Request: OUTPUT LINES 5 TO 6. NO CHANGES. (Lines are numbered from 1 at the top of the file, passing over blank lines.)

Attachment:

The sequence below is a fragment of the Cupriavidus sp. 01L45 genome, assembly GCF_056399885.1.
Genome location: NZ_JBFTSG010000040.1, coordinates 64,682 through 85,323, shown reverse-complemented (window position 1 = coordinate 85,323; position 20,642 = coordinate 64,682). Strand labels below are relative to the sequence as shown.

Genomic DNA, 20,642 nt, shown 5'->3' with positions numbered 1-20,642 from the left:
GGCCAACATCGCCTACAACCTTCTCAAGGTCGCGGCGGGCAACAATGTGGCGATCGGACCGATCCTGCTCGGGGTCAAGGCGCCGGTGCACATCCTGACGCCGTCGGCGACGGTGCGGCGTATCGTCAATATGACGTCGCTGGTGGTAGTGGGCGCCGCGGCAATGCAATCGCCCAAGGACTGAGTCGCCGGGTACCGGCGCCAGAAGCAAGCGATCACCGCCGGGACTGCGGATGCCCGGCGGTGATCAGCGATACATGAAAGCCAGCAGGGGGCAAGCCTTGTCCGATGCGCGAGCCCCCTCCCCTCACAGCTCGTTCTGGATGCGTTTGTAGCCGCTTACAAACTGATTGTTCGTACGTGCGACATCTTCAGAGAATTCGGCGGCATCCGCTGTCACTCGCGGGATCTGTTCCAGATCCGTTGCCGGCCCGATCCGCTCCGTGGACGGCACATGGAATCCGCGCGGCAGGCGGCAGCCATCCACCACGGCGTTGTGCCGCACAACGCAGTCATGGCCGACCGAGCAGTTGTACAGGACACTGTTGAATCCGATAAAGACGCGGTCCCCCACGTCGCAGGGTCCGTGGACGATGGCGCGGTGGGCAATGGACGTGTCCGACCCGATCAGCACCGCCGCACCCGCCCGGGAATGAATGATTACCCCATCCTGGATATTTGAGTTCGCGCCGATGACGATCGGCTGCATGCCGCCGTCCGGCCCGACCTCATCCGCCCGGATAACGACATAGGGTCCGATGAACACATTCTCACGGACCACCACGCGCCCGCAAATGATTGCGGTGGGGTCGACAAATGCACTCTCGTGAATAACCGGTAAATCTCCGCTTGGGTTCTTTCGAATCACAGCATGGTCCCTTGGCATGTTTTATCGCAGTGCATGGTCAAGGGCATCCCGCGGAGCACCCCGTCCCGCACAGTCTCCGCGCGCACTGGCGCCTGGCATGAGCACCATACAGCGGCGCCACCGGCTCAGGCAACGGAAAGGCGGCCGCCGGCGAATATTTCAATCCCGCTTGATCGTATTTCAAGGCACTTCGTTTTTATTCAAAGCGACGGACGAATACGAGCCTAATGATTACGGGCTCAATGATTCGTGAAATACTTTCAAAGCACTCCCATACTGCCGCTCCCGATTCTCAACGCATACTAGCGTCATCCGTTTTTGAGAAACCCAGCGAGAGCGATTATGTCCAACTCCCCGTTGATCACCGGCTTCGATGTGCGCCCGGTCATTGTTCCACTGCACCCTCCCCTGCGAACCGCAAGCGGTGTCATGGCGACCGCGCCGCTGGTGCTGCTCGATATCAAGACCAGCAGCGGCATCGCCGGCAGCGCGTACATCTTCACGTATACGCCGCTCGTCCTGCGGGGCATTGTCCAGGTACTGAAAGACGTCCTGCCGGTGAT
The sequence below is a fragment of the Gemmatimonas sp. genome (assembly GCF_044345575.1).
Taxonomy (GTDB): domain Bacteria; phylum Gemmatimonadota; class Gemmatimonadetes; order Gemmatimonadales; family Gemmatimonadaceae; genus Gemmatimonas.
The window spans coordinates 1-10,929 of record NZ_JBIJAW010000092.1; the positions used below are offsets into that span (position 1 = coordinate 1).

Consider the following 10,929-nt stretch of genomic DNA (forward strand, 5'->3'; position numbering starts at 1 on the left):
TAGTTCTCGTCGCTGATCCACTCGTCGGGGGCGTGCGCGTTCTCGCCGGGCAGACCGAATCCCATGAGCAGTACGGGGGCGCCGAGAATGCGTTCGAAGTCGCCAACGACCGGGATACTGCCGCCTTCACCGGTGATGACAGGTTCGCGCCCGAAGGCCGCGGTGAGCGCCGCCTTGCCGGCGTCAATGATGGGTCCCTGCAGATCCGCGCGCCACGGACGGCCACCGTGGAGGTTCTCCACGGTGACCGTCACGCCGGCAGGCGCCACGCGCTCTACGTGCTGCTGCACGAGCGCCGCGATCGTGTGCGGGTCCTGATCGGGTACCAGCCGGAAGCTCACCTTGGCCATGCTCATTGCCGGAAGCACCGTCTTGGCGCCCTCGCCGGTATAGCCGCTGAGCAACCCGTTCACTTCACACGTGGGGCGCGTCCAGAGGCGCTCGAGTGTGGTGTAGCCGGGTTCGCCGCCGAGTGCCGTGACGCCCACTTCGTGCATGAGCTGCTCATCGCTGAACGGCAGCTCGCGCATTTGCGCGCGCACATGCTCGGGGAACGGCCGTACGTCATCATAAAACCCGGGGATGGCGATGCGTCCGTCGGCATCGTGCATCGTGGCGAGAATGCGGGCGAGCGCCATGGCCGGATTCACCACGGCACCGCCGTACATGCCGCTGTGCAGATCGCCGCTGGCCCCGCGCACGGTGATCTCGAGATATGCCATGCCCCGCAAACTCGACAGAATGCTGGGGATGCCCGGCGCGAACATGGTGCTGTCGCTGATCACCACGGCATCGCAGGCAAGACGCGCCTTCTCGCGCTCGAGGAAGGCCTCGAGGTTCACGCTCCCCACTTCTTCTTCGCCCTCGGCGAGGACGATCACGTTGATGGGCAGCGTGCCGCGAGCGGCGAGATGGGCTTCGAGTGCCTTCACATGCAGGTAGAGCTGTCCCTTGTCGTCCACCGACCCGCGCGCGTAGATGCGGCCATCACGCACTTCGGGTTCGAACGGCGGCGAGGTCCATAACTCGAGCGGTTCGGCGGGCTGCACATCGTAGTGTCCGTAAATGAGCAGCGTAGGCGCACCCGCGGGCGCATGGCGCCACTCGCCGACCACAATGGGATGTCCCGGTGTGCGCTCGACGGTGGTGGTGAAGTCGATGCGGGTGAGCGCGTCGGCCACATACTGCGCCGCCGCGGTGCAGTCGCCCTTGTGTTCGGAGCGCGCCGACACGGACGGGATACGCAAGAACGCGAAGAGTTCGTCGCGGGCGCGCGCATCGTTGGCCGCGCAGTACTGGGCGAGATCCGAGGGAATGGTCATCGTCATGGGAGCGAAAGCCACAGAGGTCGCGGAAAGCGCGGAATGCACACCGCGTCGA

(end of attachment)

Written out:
The sequence below is a fragment of the Gemmatimonas sp. genome (assembly GCF_044345575.1).
Taxonomy (GTDB): domain Bacteria; phylum Gemmatimonadota; class Gemmatimonadetes; order Gemmatimonadales; family Gemmatimonadaceae; genus Gemmatimonas.